by Cait Collins
I was driving home the other evening and noticed white blossoms on the trees. I was astonished at the beauty of tree-lined street. But wasn’t it too early for blossoms? It was late February and the threat of snow or ice was still out there.
A couple of weeks have passed and the scene has switched from white blossoms to tender green leaves and purplish-pink pink lady blossoms. Soon bluebonnets, butter cups, and native wild flowers will spring up. The crops will be planted, and live stock and wild animals will birth their young. Thunderstorms will rattle the night skies. Hopefully the rain will fall. Spring is life renewing itself.
Wild fires sparked by a careless hand or a defective machine ignite parched grass lands and dry timber and devastate the Panhandle. Hundreds of acres of grassland and fields are scorched. Lives, both human and animal, are lost. Grain for the livestock is unusable. And in true American spirit, folks around the country are sending aid to those who have lost much of their livelihood. True pioneer spirit prevails as farmers and ranchers ask the volunteers to take care of neighbors first because the neighbors need the help more. When the time comes to replant volunteers will arrive and neighbor will help neighbor to rebuild.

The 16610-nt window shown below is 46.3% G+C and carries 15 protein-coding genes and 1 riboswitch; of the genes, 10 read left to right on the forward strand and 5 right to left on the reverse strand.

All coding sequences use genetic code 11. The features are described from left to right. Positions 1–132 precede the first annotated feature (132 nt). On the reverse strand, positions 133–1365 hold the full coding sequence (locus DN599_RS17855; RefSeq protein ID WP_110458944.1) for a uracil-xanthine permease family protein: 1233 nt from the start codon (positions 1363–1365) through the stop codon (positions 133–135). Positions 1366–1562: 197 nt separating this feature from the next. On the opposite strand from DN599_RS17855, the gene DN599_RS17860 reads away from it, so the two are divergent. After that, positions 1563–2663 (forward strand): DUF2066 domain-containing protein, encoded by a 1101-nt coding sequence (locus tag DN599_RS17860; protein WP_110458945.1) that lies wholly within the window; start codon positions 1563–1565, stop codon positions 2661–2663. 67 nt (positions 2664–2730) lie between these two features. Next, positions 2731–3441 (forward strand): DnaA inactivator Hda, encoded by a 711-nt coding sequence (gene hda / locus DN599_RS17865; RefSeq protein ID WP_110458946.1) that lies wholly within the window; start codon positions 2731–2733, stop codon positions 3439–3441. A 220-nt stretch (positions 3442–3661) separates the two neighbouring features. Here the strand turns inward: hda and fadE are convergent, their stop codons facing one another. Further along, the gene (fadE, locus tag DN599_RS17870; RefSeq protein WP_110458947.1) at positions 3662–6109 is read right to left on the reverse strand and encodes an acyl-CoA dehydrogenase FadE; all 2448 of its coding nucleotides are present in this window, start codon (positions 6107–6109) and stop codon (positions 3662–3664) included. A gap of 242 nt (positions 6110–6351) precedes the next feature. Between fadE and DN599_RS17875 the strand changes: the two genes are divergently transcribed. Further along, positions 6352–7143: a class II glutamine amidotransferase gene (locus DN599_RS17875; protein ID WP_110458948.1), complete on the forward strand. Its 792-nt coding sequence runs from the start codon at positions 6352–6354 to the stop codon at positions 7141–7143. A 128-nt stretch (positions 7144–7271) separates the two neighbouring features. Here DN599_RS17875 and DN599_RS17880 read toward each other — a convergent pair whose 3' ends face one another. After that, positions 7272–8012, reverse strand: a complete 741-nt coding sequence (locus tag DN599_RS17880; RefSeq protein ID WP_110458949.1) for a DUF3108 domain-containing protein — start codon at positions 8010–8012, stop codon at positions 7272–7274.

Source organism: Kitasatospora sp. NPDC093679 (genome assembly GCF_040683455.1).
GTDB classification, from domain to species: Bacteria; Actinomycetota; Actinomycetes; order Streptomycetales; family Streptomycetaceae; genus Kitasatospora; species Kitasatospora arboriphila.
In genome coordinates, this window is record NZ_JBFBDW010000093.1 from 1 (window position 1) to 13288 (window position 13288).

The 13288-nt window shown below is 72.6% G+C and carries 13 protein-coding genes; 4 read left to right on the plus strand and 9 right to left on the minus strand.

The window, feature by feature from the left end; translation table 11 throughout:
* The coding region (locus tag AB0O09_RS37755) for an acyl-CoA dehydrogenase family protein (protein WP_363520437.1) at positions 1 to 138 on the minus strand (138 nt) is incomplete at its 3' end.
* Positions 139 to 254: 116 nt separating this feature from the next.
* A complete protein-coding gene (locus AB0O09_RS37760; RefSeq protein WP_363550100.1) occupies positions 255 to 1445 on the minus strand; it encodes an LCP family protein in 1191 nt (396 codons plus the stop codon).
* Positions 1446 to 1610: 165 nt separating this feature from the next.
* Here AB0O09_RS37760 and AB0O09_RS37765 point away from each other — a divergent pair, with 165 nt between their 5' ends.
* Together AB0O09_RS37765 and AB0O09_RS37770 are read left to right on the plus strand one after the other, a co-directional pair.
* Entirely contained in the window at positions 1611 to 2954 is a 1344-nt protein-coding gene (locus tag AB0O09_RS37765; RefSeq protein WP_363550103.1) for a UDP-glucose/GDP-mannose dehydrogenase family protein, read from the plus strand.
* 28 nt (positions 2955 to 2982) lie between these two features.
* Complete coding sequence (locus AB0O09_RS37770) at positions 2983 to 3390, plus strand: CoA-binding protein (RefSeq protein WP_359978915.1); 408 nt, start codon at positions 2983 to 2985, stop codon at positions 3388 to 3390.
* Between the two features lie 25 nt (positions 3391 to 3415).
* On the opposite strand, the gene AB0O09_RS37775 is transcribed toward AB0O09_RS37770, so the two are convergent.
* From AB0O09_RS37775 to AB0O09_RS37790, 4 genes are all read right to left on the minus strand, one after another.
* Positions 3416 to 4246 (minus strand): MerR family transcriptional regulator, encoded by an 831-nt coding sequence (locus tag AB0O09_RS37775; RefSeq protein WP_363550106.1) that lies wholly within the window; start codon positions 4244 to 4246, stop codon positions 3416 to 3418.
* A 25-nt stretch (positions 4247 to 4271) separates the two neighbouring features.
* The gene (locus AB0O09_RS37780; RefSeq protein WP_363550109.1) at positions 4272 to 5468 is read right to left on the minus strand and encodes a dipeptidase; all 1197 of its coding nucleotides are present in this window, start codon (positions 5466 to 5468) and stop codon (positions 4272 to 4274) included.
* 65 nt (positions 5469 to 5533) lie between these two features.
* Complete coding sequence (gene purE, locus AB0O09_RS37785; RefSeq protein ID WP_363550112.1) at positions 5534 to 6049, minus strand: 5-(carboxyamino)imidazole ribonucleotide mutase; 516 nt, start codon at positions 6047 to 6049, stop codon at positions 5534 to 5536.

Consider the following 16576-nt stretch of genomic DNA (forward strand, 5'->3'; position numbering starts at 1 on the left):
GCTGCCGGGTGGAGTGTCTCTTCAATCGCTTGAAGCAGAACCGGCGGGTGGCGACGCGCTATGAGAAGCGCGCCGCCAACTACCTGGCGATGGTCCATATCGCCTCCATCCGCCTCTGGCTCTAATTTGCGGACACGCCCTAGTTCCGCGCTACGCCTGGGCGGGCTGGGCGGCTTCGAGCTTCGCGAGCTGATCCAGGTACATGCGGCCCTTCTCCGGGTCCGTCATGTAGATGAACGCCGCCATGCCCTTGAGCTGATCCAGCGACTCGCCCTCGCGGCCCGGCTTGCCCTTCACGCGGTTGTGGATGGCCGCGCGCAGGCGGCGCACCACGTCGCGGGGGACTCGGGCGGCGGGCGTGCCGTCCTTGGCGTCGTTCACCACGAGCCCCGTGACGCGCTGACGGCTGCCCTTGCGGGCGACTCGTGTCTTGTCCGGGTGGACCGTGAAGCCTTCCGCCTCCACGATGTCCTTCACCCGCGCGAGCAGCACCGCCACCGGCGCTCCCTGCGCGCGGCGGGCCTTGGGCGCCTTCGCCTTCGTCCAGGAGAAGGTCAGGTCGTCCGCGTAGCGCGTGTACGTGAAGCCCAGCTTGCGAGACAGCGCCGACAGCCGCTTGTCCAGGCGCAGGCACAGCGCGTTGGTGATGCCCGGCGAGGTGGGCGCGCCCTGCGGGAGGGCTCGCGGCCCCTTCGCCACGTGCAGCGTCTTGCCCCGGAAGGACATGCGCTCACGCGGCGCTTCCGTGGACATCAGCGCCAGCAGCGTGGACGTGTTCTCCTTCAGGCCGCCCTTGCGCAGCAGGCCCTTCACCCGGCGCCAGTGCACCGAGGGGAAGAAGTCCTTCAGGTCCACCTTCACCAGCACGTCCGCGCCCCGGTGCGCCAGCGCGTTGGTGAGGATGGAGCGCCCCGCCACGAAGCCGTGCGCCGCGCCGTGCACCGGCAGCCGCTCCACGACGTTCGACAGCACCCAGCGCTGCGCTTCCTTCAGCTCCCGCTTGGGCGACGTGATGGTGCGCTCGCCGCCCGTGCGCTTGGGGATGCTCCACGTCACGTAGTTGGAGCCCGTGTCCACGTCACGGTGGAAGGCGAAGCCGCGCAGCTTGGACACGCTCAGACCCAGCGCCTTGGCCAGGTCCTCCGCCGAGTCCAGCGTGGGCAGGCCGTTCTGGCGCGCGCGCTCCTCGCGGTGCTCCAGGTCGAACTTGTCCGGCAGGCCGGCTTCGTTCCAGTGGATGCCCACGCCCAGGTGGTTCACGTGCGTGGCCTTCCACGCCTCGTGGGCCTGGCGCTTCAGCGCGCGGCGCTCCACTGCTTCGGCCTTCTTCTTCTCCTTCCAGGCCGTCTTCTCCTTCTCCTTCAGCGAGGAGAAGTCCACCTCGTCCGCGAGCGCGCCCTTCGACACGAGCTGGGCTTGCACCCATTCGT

Nature thrives in all seasons. The promise of spring, the growth in summer, the harvest in fall, and the rest in winter move in a cycle that never changes and ever changes. Heat and cold; wet and dry; storm and drought build and define human drive and ingenuity. And they fuel and feed the writer’s art.